On Latour’s account, we receive what we construct. Our interpretations are based on our reception of physical effects whose causal conditions we have played a necessary role in constructing. There appears to be no room here for an independently existing nature. In abandoning the ‘boring inactive things-in-themselves of the realist’s plot,’ Latour appears to have given up on realism entirely. As I argued in Chapter Two, this is the price paid for failing to recognise the distinction between the existence and essence of a thing. Like Rouse, Latour elides the construction of the essence of a thing with the construction of its existence. One may thus describe Latour’s position as a kind of ‘pragmatic idealism.’ Here the governing idea is that no thing can exist independently of our practical activities, both linguistic and otherwise. The independently existing thing-in-itself disappears in an endless cycle of interpretation, or what Latour has elsewhere called ‘circulating reference.’53 Latour’s rejection of independent existence thus seems to undermine Bloor, Collins, and Yearley’s suggestion that Latour is a naive realist. It would be more accurate to say that naive realism is expressed in Latour’s rhetoric, but that his methodology pushes him more towards idealism. The crucial point, for the present argument, is that Latour’s abandonment of realism pulls the rug out from under his argument against underdetermination. For once one allows that no thing can exist independently of our relations to it, one can no longer intelligibly assert that an independently existing thing can sufficiently determine our interpretations of it. Notwithstanding agile rhetorical performances to the contrary, one cannot have one’s cake and eat it too.54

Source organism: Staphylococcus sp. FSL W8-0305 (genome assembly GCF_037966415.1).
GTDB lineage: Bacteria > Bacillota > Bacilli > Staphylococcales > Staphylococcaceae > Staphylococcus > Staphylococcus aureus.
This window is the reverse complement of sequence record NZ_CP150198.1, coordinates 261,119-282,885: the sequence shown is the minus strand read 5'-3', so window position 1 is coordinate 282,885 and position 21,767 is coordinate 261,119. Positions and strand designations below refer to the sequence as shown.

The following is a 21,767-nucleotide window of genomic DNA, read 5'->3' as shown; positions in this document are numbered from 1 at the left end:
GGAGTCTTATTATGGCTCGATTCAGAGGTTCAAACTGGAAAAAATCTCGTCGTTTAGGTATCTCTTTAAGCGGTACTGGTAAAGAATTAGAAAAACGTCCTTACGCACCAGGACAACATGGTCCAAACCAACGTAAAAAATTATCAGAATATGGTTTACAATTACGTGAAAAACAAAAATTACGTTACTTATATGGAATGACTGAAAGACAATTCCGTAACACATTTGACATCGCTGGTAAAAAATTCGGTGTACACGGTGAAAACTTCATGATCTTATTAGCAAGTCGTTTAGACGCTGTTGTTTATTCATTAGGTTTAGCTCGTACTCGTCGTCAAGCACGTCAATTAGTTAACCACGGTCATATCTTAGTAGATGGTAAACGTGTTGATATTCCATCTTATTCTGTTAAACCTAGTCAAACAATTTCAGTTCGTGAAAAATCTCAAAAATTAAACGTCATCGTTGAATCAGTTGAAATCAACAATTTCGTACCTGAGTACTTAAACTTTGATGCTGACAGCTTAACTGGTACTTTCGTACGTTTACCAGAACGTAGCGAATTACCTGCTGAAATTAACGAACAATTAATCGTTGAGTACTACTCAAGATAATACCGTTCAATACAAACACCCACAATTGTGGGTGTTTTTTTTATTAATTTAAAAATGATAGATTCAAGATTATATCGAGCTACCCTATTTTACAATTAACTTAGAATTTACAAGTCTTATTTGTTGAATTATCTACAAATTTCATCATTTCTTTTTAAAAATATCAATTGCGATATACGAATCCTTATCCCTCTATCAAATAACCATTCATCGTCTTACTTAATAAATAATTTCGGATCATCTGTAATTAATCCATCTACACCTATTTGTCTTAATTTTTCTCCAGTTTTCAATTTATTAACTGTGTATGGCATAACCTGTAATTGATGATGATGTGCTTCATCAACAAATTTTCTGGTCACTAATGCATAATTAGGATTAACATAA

One final point deserves mention before we finally lay the Bloor-Latour debate to rest. The fact that Latour treats electrons as thoroughly constructed things would seem to support my earlier observation that his position offends against the Kantian doctrine of humility. For Latour, there exists nothing about which we cannot have knowledge, because we know only what we make, and all existent things depend on our constructive power. Here, Latour may respond that we only partially construct things, and so we know them only partially. But this will not deflect the criticism. The core realist doctrine is that of independent existence. Even if the thing-in-itself is only partially the result of our constructive power, then it does not exist independently of that power, and hence it cannot provide the grounds for a genuinely realist position. There are no ‘lonely’ things in Latour’s ontology, nothing to mark the finite limits of our constructive power. Latour’s argument against social constructivism nicely demonstrates how, when minimal realism is rejected, then so too is epistemic humility. I have recommended minimal realism as a suitable position for science studies. It follows from this that a minimally realist science studies should also adopt an attitude of epistemic humility.

8. The Humility of Science Studies